Call them comeback queens – they managed to return even stronger after their career breaks
Follow their tips, and get set for your next success
A man on a career break is an “unstoppable force” that voluntarily decided to pause, devote time to family and contemplates his true purpose in life. A woman on a career break is an “unstable force” that voluntarily decided to stop, devote time to family and contemplates her true purpose in life.
For both men and women, dropping out of the pipeline in the wake of burgeoning familial responsibilities is a tough decision to make. However, as is evident, the decision is complicated further for women with the above unscientific binary. And these biases tend to multiply exponentially, the longer their break lasts.
According to a recent Catalyst report, 140 women held 12.4% of board seats and just 3.2% of board chairs in 2017 a figure that can only be explained by corporate India’s inability to help women strike a work-life balance, and their failure to tap into the talent pool of women who are ready to return to the workforce after a career break.
Facebook COO, Sheryl Sandberg, in her Gender Diversity Report notes that the representation of women tapers not just at the C-Suite level, but gradually reduces at every level in the organisation hierarchy. ‘At entry level, representation is almost equal, with 52% of positions held by men and 48% by women. But by the managerial level, the number of women drops by 11%, and the decline continues from there. Between entry level and the C-suite, the percentage of female employees more than halves—while male representation increases by 27%,’ states the report.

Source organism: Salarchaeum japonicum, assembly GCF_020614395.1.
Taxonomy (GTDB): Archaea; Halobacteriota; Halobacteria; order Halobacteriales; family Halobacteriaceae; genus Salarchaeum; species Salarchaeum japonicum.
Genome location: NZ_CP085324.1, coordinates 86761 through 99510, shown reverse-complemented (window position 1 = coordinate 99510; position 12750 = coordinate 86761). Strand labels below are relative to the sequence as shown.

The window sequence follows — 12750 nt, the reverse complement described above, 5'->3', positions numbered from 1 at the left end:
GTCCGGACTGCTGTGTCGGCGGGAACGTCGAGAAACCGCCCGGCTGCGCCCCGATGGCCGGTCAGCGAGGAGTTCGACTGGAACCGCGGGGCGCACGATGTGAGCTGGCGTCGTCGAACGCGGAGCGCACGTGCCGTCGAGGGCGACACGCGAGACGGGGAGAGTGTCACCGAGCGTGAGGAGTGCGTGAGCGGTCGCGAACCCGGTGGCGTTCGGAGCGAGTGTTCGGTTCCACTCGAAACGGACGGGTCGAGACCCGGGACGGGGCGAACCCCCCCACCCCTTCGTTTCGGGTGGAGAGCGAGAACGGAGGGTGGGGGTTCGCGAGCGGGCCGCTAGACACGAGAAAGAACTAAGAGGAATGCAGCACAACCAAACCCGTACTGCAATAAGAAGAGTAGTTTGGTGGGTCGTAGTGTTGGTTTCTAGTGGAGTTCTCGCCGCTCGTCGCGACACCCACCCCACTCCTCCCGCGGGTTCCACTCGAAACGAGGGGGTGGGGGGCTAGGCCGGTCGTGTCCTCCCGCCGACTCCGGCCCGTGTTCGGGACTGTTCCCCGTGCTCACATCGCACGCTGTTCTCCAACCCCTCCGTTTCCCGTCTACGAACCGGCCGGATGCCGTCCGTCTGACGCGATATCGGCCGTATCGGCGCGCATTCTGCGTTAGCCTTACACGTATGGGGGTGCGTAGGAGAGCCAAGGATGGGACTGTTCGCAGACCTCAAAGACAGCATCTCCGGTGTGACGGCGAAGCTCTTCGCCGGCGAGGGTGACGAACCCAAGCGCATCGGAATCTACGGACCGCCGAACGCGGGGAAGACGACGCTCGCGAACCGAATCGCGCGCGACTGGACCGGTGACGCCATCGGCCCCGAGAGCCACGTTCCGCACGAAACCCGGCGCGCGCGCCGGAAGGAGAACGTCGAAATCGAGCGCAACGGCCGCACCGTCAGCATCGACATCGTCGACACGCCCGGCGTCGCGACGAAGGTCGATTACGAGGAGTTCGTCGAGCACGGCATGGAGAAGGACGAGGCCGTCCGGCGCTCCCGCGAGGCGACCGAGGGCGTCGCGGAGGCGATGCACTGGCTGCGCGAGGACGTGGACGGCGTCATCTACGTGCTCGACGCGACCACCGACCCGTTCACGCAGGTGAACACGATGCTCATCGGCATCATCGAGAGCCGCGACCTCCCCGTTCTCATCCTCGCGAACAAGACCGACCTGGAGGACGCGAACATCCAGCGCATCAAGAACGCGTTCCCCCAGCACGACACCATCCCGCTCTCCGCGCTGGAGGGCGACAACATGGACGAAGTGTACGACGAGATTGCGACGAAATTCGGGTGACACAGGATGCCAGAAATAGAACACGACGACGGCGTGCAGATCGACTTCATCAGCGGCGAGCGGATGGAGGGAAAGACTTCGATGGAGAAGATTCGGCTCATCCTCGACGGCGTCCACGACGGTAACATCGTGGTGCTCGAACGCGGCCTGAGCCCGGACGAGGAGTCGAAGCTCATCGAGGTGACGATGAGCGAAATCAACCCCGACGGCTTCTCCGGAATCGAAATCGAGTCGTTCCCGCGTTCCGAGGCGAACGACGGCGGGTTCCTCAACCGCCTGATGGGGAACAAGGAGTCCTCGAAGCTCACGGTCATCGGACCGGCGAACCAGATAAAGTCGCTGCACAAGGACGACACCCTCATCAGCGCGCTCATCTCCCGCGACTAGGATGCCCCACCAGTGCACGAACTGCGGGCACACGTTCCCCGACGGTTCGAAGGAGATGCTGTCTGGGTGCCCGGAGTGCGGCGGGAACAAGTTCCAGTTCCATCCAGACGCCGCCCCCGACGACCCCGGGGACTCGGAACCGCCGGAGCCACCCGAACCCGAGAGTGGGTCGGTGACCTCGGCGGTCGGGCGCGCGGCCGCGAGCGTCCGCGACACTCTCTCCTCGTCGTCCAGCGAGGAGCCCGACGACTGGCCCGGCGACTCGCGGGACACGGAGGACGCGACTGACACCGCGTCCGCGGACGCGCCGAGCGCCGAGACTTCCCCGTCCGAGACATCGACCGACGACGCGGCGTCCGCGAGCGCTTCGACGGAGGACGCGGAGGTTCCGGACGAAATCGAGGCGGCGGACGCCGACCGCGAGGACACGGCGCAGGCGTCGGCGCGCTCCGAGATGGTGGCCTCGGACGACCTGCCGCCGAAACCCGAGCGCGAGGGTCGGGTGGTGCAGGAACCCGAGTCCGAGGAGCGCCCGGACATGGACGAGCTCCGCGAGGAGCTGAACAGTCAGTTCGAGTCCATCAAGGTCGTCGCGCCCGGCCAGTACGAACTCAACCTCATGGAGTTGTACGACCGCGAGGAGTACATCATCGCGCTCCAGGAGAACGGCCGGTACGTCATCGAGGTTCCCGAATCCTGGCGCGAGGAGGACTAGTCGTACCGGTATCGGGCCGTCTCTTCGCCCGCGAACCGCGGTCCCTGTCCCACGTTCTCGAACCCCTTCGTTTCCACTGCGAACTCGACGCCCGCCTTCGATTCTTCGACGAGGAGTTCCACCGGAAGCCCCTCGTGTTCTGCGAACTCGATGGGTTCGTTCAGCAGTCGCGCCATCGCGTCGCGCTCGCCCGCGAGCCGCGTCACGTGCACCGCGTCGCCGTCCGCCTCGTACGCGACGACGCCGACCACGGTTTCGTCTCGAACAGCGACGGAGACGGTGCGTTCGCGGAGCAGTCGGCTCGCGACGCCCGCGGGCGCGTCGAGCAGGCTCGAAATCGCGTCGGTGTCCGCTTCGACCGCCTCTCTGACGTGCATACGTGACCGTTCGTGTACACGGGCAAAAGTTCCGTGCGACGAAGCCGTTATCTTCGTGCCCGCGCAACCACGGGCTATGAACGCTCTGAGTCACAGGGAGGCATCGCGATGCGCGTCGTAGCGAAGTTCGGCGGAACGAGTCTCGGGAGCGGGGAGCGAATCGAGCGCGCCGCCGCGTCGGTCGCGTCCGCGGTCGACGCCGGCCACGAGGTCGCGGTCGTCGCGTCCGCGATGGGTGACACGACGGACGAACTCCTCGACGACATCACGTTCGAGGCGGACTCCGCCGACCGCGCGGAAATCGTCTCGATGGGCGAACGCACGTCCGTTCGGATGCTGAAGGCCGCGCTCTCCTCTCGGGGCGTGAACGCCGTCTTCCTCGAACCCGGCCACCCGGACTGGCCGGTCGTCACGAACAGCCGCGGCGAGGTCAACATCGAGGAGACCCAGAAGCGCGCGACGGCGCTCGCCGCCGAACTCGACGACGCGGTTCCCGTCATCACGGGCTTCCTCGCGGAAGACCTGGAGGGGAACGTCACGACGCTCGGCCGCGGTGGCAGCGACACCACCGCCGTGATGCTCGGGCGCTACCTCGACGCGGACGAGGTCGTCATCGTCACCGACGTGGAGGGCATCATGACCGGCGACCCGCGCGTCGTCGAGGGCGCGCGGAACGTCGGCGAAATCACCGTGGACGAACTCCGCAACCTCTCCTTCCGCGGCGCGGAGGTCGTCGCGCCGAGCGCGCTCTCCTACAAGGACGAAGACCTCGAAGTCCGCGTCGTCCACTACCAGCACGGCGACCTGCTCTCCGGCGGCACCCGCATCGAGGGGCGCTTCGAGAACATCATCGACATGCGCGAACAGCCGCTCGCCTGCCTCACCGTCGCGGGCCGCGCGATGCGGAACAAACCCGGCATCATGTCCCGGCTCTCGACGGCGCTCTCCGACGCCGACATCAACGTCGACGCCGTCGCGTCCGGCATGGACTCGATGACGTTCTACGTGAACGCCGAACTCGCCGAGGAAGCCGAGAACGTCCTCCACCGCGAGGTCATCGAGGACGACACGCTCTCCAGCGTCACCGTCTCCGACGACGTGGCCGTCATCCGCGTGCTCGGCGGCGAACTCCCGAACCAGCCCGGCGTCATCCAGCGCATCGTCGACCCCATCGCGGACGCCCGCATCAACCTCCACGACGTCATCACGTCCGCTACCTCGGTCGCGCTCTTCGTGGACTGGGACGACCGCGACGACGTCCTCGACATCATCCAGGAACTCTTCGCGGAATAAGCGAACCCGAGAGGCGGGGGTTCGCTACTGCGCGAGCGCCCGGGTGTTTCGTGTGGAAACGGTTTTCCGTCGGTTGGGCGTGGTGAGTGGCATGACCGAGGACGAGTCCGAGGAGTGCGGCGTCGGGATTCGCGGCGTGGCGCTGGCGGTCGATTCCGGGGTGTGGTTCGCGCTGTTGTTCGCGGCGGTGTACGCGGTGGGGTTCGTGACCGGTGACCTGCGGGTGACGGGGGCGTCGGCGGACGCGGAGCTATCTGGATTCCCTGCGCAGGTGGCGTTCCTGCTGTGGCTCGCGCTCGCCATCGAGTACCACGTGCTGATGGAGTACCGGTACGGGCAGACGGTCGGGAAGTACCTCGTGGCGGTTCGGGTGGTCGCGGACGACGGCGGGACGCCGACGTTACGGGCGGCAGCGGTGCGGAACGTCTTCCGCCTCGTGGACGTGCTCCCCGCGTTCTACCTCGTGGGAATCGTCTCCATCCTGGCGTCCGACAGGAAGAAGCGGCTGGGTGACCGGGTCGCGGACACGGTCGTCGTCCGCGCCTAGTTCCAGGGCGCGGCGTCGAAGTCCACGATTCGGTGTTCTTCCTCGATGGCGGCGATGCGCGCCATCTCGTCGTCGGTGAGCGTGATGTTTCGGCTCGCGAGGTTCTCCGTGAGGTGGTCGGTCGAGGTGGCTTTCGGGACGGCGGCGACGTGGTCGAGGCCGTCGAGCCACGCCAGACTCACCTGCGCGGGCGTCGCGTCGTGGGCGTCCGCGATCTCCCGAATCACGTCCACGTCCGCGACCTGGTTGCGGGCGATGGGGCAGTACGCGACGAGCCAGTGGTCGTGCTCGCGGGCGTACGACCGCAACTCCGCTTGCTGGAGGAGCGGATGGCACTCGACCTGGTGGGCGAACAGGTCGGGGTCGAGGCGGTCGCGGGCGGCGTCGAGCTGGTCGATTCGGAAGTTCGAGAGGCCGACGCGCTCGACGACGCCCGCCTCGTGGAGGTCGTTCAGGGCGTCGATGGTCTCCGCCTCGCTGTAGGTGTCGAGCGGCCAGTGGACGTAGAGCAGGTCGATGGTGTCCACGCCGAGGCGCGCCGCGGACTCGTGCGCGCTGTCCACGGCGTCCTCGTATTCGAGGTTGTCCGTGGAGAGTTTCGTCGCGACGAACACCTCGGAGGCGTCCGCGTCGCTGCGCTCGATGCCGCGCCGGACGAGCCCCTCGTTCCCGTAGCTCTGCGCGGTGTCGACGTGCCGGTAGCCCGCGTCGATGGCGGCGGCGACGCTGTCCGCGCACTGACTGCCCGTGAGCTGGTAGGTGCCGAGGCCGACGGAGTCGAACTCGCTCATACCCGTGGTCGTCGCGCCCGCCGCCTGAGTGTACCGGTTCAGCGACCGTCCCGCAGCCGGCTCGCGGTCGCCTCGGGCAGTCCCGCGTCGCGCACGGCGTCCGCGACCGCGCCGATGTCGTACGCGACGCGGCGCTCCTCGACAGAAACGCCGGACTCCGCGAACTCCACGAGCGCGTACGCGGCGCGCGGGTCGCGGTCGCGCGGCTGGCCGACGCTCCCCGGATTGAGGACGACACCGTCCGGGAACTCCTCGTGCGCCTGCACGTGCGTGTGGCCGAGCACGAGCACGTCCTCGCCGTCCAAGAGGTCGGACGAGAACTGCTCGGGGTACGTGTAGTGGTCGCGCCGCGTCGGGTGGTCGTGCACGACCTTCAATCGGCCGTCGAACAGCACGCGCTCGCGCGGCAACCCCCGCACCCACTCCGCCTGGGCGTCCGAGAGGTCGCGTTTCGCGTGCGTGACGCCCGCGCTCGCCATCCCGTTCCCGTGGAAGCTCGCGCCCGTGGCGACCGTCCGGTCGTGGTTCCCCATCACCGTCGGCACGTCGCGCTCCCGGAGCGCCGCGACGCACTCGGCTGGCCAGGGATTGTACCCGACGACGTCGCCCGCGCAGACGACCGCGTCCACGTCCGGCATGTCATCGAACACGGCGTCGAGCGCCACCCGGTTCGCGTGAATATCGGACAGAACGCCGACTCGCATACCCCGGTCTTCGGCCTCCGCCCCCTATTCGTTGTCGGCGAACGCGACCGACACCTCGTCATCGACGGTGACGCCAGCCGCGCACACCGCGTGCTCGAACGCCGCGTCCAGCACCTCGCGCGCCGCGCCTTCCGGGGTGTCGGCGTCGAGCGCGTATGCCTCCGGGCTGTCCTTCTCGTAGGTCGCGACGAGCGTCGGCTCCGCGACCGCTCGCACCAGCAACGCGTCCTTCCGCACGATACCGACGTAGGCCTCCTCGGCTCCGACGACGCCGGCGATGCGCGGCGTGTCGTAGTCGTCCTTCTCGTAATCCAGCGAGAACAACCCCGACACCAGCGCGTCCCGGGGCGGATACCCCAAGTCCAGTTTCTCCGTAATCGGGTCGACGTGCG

Sure, there are companies like American Express, PayPal, SEWA Rural and Pega Systems that are catering to these needs with a wide spectrum of policies and initiatives. Great Place to Work, the global firm which ranks organisations on several metrics, has chosen 15 companies that have made the cut as the Best Places to Work for Women in 2018. But many more companies need to join in the effort to make a tangible difference to the number of women rejoining the workforce post a sabbatical.
Whether the break is voluntary or induced, working women often confess to being greeted by stigma and non-acceptance on the other side of their breaks. “There is a fair amount of bias against women who have taken breaks. When I returned after my short break- there were some sceptics in the system for the first couple of weeks,” says Vaishali Kasture, who put in decades in the C-suite of bigwigs like Citi, Infosys, Goldman Sachs and Deloitte and now Experian, where she currently occupies the CEO chair for India. Interestingly, the latter three stints, arguably her most prominent, came after the ominous sounding ‘break’ – offering hope to women everywhere that it is not only possible to return to the corporate grind, but also to come back stronger.
To make the transition to full time employment simpler, companies like JLL and GE Appliances allow women to opt for a phased comeback – wherein they can gradually extend their working hours. Workshops, interactive sessions and regular communication with women employees are also undertaken to ensure they do not feel the guilt of neglecting family, especially when returning from a prolonged maternity or childcare break.